... a raw chunk of life sliced into essays packed with truths, devastating realizations, music, failed coping mechanisms, a constant search for the self, and a lot of booze ... More than a collection of essays, this book reads like a slightly fragmented memoir focused on the search for identity, the desire to write, and Perry's constant sense of unease as a black man in Iowa City. While music, friends, and his love life all play major roles in the collection, alcohol, racism, the inability to create consistently — and a sense of agitated stagnation — are the elements of cohesion that make this feel like a complete, deep, satisfying read ... Perry's prose is energetic and strange. It effortlessly goes from poetic and self-assured to gloomy and plagued by insecurities to hedonistic and lighthearted ... the writing is a mixture of beautiful and gritty, educated and desperate, brilliant and dark ... The variety of structures, formats, and rhythms Perry uses in Some of Us Are Very Hungry Now is extraordinary. Some passages are extremely personal and touching while others turn his experiences into communal events that highlight how change and insecurity are constants that affect all of us ... Perry doesn't shy away from presenting himself and all his flaws ... Perry writes beautifully about ugly events and feelings. He tackles racism head on and explores his role in fighting it ... a rough, heartfelt collection of essays that dig deep into who Perry is and engage the reader in the process with revelations that morph into mirrors that are uncomfortable to look at ... These essays shine with broken humanity and announce the arrival of a new voice in contemporary nonfiction, but they do so with heaps of melancholia and frustration instead of answers. That Perry can hurt us and keep us asking for more is a testament to his talent as a storyteller.
Utilizing prose, film excerpts, and fanciful talk-show interactions, Perry paints a broad-strokes portrait of coming of age as a black artist, searching for identity and belonging in often hostile environments ... The contradictory nature of navigating diaspora is drawn in sharp relief as Perry struggles to balance embracing and challenging expectations and stereotypes ... his blunt observations [are] both refreshing and discomfiting ... While blistering cultural critique is a prominent force within the essays, there are also tender moments ... With his frank, empathetic tone and no-nonsense prose, Andre Perry is a fresh American voice that demands to be heard.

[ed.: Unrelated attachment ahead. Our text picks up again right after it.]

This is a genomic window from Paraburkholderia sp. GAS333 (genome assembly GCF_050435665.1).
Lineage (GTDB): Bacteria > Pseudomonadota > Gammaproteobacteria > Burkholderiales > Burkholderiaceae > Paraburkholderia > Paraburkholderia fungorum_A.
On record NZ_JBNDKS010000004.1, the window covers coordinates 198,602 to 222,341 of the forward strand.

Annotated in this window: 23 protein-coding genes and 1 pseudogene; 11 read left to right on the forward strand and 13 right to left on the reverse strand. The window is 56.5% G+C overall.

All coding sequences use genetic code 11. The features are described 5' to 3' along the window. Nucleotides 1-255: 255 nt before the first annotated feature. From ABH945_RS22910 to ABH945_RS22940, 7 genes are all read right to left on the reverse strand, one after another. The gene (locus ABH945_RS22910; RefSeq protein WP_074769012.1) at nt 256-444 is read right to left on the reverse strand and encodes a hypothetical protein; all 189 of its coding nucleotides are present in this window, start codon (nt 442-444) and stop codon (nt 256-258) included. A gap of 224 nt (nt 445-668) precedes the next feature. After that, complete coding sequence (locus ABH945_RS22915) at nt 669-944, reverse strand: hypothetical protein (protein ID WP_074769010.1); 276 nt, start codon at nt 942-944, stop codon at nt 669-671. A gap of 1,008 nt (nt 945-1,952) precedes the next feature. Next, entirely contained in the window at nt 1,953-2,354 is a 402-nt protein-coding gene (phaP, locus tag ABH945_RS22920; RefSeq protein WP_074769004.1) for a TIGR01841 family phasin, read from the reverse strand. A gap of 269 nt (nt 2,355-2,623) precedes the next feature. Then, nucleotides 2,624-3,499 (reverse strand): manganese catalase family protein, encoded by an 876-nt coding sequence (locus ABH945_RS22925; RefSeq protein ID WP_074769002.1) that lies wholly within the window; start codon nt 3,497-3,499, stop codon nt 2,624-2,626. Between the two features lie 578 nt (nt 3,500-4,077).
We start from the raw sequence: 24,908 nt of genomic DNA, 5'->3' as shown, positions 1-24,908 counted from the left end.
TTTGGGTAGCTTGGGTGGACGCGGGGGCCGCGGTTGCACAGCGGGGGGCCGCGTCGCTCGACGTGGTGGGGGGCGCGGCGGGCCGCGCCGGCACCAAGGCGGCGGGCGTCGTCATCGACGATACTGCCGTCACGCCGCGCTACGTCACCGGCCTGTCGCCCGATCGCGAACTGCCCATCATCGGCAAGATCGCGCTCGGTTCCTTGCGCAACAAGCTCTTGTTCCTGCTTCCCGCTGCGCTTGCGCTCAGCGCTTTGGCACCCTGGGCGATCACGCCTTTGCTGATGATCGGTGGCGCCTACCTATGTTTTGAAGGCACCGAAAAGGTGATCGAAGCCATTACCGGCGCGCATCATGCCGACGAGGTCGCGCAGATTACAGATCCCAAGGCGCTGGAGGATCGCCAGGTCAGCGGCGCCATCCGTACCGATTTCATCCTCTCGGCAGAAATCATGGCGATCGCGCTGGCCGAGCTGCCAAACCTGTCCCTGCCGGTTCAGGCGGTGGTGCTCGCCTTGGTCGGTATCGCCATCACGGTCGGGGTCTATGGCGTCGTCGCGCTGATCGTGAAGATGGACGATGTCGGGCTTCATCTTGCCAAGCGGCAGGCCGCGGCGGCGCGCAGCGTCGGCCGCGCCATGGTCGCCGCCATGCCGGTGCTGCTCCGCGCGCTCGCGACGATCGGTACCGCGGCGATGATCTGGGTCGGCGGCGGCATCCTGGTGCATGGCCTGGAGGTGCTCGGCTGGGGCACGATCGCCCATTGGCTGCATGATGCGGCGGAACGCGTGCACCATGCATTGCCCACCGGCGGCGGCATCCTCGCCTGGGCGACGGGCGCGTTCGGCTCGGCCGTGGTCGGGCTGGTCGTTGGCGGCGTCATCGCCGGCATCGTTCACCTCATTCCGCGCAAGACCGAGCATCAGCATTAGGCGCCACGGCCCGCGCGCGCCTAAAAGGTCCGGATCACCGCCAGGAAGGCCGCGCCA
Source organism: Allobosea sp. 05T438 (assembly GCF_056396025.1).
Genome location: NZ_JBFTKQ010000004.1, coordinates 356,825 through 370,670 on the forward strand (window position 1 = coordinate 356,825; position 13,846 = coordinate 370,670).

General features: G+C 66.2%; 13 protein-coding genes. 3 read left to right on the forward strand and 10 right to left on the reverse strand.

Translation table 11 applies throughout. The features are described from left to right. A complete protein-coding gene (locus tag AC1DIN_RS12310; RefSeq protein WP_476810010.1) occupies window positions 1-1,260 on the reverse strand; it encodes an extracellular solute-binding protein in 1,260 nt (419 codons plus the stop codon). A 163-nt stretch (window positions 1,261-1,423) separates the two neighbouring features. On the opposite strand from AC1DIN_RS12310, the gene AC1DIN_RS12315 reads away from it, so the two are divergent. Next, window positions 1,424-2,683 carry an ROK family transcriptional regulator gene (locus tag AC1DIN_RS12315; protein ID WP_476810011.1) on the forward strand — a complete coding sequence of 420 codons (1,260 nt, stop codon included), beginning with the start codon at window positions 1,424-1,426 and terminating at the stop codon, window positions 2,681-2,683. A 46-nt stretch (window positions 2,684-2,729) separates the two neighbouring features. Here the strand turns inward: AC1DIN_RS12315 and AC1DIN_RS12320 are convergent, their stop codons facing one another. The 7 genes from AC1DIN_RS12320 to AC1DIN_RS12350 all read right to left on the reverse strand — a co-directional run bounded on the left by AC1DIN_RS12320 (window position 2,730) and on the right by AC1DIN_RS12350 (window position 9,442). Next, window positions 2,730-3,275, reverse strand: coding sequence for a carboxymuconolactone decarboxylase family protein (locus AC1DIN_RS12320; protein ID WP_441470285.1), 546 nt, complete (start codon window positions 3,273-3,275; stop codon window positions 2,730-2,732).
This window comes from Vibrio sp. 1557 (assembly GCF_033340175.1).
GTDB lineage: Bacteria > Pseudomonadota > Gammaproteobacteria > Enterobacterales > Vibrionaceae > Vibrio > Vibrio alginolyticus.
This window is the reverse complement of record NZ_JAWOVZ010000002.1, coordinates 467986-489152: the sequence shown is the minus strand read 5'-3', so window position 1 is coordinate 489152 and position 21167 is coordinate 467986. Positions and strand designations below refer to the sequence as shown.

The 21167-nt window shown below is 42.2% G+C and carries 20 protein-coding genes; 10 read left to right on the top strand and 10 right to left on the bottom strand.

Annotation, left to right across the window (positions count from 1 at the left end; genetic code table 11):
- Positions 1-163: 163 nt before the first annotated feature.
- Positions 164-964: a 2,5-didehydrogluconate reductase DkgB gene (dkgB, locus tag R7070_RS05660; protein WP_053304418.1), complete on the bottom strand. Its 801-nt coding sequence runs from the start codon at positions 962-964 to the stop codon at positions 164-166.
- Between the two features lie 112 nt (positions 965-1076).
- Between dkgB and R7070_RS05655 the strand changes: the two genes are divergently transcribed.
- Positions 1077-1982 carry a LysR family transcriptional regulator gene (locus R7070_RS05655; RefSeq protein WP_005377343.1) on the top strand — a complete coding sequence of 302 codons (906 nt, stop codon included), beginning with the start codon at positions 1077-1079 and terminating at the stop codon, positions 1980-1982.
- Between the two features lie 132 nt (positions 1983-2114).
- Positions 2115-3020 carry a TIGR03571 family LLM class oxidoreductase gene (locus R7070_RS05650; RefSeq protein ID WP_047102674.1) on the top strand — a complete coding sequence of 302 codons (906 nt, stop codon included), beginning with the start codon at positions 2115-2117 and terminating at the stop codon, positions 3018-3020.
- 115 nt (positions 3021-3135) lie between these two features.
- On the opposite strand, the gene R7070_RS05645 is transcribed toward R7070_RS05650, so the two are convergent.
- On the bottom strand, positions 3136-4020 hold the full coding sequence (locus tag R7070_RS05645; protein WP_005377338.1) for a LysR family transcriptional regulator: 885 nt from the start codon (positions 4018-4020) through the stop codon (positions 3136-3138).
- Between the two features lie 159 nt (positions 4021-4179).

... [a] beautiful, brilliant, bold debut collection of essays ... there is a rare sharpness that is dramatically effective in young writers, especially for a debut collection ... These essays are ballads, images from the self, isolated and marginalized in other countries and in his own land. These are songs of identity and sexuality and expectations the world has of African American males. The only complaint this reader has is that there were not more essays about music, and about life in Hong Kong. Here's hoping this book will mark the start of a long and varied journey for Perry. If the goal of a literary traveler is to show how connected we are to one another, his debut collection is an assured indication of deeper glories yet to come.